During early to middle Miocene times a sudden opening of the Ulleung (Tsushima) back-arc basin in the East Sea (Sea of Japan) led to the development of intraslope basins along the rifted southwestern margin (southeast Korea). Abrupt subsidence resulted in the deposition of the 200 m thick Hunghae Formation (middle Miocene), a sand/mudstone sequence that can be divided into five facies. Facies I (sand and mudstone couplet) and II (coarse sand) are turbiditic in origin, as evidenced by massive, graded, crudely-layered and parallel-laminated sand beds. Facies III (homogeneous mudstone) is characterized by various lignite and plant fragments, clastic and biogenic grains that are randomly oriented, suggestive of hemipelagic deposition. Facies IV (chaotic deposit) is characterized by the disruption of beds, the presence of isolated siltstone blocks (or balls) and large clasts in the muddy matrix, indicative of retrogressive rockfall and slide/slump. Facies V (conglomerate) is of debris flow origin, as evidenced by clast- and matrix-supported features, floating large clasts and absence of traction structures.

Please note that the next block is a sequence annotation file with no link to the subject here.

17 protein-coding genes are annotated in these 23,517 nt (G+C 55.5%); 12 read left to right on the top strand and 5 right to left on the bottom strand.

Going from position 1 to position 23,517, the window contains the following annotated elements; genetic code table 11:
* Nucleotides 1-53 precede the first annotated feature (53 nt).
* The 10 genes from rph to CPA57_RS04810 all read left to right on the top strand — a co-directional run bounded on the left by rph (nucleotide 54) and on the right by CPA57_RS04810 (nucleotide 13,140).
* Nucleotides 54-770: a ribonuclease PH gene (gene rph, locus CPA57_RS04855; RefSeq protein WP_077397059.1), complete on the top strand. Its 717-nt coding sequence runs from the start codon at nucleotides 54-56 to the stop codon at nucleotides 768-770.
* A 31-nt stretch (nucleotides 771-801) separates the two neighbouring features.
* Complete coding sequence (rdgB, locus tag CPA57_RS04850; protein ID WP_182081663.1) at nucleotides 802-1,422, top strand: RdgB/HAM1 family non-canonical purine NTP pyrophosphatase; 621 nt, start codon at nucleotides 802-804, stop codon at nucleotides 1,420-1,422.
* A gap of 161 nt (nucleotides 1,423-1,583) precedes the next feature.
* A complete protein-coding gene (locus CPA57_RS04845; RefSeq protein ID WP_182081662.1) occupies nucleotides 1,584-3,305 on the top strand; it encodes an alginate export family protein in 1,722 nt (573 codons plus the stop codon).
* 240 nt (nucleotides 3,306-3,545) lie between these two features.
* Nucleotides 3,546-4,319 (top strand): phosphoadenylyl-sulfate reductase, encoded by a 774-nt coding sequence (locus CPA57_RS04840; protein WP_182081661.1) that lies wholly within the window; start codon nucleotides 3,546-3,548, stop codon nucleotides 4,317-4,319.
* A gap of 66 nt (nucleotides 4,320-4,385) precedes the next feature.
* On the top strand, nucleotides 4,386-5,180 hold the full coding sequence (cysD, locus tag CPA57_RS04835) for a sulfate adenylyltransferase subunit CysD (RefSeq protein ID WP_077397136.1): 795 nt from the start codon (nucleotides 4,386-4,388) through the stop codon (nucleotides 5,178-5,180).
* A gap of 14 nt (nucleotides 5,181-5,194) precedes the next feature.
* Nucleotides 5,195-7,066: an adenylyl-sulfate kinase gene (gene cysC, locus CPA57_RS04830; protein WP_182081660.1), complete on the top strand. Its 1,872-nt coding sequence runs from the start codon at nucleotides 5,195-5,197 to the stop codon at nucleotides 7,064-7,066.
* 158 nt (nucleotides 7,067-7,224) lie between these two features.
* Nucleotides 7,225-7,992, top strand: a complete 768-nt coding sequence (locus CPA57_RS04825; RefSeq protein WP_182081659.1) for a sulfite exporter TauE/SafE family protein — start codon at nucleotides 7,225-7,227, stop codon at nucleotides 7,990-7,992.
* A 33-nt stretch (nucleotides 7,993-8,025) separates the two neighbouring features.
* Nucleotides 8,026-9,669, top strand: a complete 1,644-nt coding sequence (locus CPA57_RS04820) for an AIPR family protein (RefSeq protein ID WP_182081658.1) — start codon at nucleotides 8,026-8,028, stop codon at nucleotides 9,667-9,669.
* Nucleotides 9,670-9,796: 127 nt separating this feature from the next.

Individual facies are organized into two types of facies association: (1) homogeneous mudstone (facies III) associated randomly with the rest (facies I, II, IV and V), indicative of hemipelagic and episodic sediment-gravity flow processes, respectively; (2) conglomerate (facies V), coarse sand (facies II) and sand/mudstone couplet (facies I), representing the flow transformation from debris flow to high- and low-concentration turbidity currents. These facies associations are similar in many respects to modern and ancient debris (or slope) aprons found elsewhere. Numerous isolated slide/slump blocks, wedged conglomerates with armoured mudstone balls, discontinuous lignite-containing sand/mudstone beds, chaotic structure and growth faults suggest that the deposition occurred on a steep slope (intraslope basin) off coalescing fan-deltas, mainly by unchannellized sediment-gravity flows. Ancient deposits with irregular facies sequences can be viewed as debris-apron systems, which provide alternatives to submarine-fan models in many clastic basins with a line rather than point source.